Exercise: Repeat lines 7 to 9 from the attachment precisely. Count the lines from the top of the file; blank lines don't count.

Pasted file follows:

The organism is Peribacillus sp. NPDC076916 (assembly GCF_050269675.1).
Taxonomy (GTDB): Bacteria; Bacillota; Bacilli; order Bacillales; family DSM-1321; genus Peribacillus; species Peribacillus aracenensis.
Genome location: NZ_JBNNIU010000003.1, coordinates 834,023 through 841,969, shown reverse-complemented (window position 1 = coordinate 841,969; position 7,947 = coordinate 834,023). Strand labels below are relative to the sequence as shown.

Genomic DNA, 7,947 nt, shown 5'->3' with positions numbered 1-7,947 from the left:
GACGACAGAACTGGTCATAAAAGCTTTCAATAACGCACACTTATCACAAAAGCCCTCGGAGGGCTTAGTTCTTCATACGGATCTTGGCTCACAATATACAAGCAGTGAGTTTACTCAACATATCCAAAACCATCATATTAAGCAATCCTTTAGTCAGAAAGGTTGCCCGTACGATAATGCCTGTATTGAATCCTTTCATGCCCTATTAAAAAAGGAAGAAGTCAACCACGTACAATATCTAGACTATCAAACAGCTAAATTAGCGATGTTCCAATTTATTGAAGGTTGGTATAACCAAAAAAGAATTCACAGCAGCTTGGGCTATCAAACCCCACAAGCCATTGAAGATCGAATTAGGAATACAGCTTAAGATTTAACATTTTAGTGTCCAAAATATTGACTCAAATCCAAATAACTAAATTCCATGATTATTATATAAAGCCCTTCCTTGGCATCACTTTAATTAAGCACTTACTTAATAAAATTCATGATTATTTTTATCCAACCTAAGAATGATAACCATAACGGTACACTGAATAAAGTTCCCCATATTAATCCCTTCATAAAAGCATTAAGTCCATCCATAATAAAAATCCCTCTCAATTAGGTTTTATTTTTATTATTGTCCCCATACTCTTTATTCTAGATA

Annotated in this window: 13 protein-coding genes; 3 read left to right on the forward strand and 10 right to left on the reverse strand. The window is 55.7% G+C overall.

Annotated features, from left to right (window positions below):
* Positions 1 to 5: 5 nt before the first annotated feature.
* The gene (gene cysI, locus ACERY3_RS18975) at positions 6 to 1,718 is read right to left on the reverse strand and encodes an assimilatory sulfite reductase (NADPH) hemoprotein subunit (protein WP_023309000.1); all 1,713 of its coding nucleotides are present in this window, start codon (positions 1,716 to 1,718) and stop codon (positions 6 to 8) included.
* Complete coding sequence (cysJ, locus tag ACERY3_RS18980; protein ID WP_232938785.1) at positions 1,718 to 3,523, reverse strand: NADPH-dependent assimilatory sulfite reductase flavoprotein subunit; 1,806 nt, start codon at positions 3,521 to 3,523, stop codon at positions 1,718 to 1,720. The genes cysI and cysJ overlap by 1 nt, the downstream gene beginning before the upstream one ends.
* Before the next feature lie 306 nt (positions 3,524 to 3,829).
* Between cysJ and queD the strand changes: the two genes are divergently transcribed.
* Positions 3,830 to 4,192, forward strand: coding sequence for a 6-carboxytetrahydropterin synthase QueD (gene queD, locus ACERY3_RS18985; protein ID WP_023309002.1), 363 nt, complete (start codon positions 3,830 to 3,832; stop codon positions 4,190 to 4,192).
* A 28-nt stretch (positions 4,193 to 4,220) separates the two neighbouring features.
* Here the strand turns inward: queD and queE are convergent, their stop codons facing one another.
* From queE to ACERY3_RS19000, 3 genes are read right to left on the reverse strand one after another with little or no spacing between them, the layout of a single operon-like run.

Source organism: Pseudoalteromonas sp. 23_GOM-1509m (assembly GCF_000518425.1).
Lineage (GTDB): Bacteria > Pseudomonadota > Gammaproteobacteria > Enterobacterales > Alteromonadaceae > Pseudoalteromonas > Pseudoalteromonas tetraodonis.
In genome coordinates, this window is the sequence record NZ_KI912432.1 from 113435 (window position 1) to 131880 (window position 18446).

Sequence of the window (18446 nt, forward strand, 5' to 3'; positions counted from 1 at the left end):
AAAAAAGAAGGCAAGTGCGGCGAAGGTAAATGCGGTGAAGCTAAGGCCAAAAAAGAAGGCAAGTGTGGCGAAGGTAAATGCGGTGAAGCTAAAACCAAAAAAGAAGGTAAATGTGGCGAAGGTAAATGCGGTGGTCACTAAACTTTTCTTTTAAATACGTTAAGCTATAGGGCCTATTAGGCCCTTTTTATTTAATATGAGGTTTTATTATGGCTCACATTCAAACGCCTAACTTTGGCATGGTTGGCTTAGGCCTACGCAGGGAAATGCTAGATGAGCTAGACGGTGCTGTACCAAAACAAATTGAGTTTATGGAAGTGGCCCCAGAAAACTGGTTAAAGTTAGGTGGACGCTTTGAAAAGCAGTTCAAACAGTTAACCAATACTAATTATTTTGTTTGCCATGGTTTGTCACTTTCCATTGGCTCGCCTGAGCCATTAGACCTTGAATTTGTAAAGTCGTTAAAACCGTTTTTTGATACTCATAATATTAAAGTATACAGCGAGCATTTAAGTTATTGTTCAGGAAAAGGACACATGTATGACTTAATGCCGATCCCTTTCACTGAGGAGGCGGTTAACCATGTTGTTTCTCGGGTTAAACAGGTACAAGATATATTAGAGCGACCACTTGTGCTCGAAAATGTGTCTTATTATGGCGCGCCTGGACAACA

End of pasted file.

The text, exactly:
Annotated features, from left to right (window positions below):
* Positions 1 to 5: 5 nt before the first annotated feature.
* The gene (gene cysI, locus ACERY3_RS18975) at positions 6 to 1,718 is read right to left on the reverse strand and encodes an assimilatory sulfite reductase (NADPH) hemoprotein subunit (protein WP_023309000.1); all 1,713 of its coding nucleotides are present in this window, start codon (positions 1,716 to 1,718) and stop codon (positions 6 to 8) included.